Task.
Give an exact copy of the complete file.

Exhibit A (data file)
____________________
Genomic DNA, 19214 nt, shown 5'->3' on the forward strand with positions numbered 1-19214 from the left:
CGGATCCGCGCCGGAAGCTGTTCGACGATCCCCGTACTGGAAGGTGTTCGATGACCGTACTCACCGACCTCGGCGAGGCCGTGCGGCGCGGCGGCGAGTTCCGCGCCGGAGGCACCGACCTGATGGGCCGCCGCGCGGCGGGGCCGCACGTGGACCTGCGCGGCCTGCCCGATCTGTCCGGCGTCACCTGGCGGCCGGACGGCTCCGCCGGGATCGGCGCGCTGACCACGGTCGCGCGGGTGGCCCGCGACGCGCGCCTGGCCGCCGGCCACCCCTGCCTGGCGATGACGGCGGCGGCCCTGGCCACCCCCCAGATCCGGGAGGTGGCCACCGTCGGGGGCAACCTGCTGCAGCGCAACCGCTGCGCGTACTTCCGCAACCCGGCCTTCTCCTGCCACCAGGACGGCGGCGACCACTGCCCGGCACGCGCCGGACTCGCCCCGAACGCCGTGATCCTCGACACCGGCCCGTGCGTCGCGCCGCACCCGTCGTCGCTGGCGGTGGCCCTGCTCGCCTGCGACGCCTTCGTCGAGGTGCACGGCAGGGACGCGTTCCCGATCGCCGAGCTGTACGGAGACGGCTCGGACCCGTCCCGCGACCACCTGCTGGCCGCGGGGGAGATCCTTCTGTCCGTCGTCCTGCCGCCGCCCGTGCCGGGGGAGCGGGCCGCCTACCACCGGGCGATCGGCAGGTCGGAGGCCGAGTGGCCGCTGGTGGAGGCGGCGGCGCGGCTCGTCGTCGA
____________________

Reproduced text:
Genomic DNA, 19214 nt, shown 5'->3' on the forward strand with positions numbered 1-19214 from the left:
CGGATCCGCGCCGGAAGCTGTTCGACGATCCCCGTACTGGAAGGTGTTCGATGACCGTACTCACCGACCTCGGCGAGGCCGTGCGGCGCGGCGGCGAGTTCCGCGCCGGAGGCACCGACCTGATGGGCCGCCGCGCGGCGGGGCCGCACGTGGACCTGCGCGGCCTGCCCGATCTGTCCGGCGTCACCTGGCGGCCGGACGGCTCCGCCGGGATCGGCGCGCTGACCACGGTCGCGCGGGTGGCCCGCGACGCGCGCCTGGCCGCCGGCCACCCCTGCCTGGCGATGACGGCGGCGGCCCTGGCCACCCCCCAGATCCGGGAGGTGGCCACCGTCGGGGGCAACCTGCTGCAGCGCAACCGCTGCGCGTACTTCCGCAACCCGGCCTTCTCCTGCCACCAGGACGGCGGCGACCACTGCCCGGCACGCGCCGGACTCGCCCCGAACGCCGTGATCCTCGACACCGGCCCGTGCGTCGCGCCGCACCCGTCGTCGCTGGCGGTGGCCCTGCTCGCCTGCGACGCCTTCGTCGAGGTGCACGGCAGGGACGCGTTCCCGATCGCCGAGCTGTACGGAGACGGCTCGGACCCGTCCCGCGACCACCTGCTGGCCGCGGGGGAGATCCTTCTGTCCGTCGTCCTGCCGCCGCCCGTGCCGGGGGAGCGGGCCGCCTACCACCGGGCGATCGGCAGGTCGGAGGCCGAGTGGCCGCTGGTGGAGGCGGCGGCGCGGCTCGTCGTCGA